postulating that the highest jet corresponds to the jet. Even though one of is with the wrong , we found that, in the signal event, the typical difference between and are relatively small compared to that in the background events. Thus, we reject the events unless is small enough.

We also comment on another useful cut to eliminate the background. In the background events, the highest jet is likely to be from the overlapping of several hadronic objects from different partons if the is required to be very large. In our analysis, the cone algorithm (with ) is used to identify isolated jets. Then, if several partons from the decay of top quark or -boson are emitted in almost the same direction, hadronized objects from those partons are grouped into a single jet, which may be identified as the -originated jet in the present analysis. One of the method to reject such a background is to use the jet-mass variable, which is the invariant mass of the jet constructed from all the (observed) energy and momentum that are contained in the jet. The jet-mass of such a jet is likely to be much larger than that of the -jet. As we will show, the number of background from the production process is significantly reduced if the jet mass is required to be small enough.

Now, we show the results of our MC analysis. In our analysis, we use the following kinematical cuts:

  • , ,

  • , and , with being the invariant mass of total jets,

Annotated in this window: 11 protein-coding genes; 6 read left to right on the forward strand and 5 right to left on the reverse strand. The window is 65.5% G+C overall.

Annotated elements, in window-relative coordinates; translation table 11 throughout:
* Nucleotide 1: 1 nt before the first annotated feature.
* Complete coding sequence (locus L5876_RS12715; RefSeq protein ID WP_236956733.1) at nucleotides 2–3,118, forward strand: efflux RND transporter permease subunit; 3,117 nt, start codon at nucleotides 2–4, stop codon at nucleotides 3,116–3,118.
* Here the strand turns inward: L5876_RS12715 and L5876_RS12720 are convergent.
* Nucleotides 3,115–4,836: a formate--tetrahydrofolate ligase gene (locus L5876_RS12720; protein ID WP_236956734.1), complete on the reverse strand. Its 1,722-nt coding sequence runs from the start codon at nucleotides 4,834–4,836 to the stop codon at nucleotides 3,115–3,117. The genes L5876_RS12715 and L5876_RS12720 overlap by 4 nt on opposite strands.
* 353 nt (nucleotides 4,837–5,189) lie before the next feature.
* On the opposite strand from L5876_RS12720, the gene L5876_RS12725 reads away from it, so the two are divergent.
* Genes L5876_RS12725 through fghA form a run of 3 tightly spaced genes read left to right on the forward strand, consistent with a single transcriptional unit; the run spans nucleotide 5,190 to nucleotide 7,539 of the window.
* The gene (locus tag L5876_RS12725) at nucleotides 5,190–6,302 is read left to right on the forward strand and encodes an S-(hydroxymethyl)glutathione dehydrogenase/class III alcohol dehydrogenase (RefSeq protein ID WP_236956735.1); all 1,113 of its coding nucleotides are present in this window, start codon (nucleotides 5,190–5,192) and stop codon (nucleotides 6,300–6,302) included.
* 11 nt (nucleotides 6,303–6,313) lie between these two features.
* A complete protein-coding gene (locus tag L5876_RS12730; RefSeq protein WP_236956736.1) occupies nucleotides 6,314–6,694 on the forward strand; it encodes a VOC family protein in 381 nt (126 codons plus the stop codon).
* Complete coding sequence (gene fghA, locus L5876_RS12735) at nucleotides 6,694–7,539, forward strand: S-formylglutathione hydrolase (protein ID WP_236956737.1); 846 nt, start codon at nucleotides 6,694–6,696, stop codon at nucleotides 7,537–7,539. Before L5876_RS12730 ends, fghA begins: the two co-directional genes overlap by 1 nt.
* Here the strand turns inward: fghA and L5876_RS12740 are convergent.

• , with being the jet mass of the leading jet,

  • .

In Fig. 3, we plot the distribution of the “averaged” invariant mass of the system:


As one can see, the distribution from the signal events is peaked at around , while the background distribution is rather flat. In addition, at around , the number of signal events becomes significantly larger than that of background in particular when the parameter is relatively large. In such a case, the number of the single production events can be extracted from the distribution by using, for example, the side-band method#5#5#5It should be also possible to constrain the mass of from the peak of the distribution of . In this paper, we will not discuss such a possibility..

Figure 3: Distribution of for the Points 1 3 (from the top to the bottom). The shaded histograms are the background distribution, while the solid ones are for signal background.

In Table 4, with the data for the Point 2, we show the number of events in the event region, which we define , and those in the sidebands, and , after imposing the kinematical cuts mentioned above. Assuming that the numbers of signal and background events in the signal region are determined by using the sideband events, and that the cross section for the single production process can be obtained from the number of events in the signal region, the single production cross section may be determined with the uncertainty of . (The uncertainty here is statistical only.)